Friday, February 18, 2011

A Last Message

This is a short piece of fiction using a character from a short play Chris and I wrote. I wrote this based on a prompt from The Red Dress Club. The prompt was to write, in 600 words or less, about a lost article of clothing found in the back of a drawer or closet, including what it is, how it was found and why it is important to you or your character.

A Last Message

Betty sighed as she opened the doors of the armoire. This was a task she had been dreading since her beloved Jim dies. She knew she could postpone it, leaving his things exactly the way they had been, trying to fool herself that he was still there, but she wasn't very good at lying to herself.

Piles formed on their bed - no, her bed now, Betty had to remind herself - as she sorted. A small pile of things to keep was dwarfed by the growing mound of clothing to donate. She moved methodically from shelf to shelf, then drawer to drawer. A trash bag slowly filled with unmentionables and things too worn to pass along. Finally she opened the bottom drawer. She pulled out a pile of socks, then swept her hand toward the back of the drawer, making sure it was empty. Her hand brushed something soft and silky. Pulling it out of the drawer, she found a pale blue scarf.

Her breath caught and tears welled in her eyes as she held the filmy piece of material, rubbing it between her fingers without realizing it. She lowered herself to the floor, her legs suddenly too unsteady to support her. As she quietly cried, she smiled in memory: she had worn this scarf tied around her pony tail the first day they met, back in 1956.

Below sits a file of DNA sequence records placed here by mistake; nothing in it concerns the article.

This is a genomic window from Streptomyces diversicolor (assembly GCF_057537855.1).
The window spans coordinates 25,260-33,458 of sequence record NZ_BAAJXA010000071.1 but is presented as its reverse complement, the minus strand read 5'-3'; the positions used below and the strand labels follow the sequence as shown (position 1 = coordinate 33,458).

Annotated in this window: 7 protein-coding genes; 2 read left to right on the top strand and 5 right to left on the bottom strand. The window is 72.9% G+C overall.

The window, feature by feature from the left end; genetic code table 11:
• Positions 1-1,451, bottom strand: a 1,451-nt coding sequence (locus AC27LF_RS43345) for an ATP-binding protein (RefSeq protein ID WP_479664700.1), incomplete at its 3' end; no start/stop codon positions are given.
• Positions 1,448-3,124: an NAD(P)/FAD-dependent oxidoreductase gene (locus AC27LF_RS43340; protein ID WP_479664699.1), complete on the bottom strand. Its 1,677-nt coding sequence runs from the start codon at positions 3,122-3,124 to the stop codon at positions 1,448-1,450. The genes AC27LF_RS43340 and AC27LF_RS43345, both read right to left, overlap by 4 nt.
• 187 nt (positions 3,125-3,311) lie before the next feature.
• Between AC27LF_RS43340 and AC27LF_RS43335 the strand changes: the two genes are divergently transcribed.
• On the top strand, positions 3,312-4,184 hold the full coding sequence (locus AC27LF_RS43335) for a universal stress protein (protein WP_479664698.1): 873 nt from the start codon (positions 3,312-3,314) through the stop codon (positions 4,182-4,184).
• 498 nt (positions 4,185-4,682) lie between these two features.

She hadn't thought about that scarf in years, hadn't even realized it was missing. Hadn't it been cleaned out of her own armoire ages ago? And her Jim had kept it, treasuring it. She had always considered herself the romantic one, but in his own quiet way Jim had outdone her.

After a time, Betty reached for a tissue to wipe her eyes. She clutched the scarf to her chest as she blew her nose. She sniffed one last time... and a sense of peace came over her.

"You always did know just what too say," she said to the empty room. "I miss you. But I'll be ok."

She carefully folded the blue scarf and set it on Jim's pillow.


  1. This is very sweet. It hits a little close to home bc my neighbor just lost her husband. I hope she will have some peace and good memories when she goes to clean out his things. Thanks for sharing!

  2. So. Very. Sweet. I love how it builds on the character from the could really take her and turn her story into a book, you know? Not that you don't already have enough going on. ;-)

  3. I agree with Amber. Such a lovely way to continue the story of Betty. The interesting thing about life is, even when we think it won't, it still keeps going on around us. This would be a lovely denouement to your play, or as Amber said, a way to turn the whole thing into a longer prose book.
    You're inspiring me to go back, and try a prompt or two myself.

  4. My grandmother lost my grandfather after 60 years of marriage.
    I don't know how she went on, but she did. She had no choice.
    This story is lovely in that it shows that we are capable of more than we know...that we are more resilient than we realize.
    Lovely job.

  5. Thanks for the feedback. Amber and Amanda - I don't know that this would fit with the structure of the play since it's all a conversation with her granddaughter, but it was fun exploring the character some more.

  6. What a touching and poignant story. Beautifully crafted and something I think we can all relate to...even if we all pray we don't have to go through it.

  7. What a beautiful and touching post.


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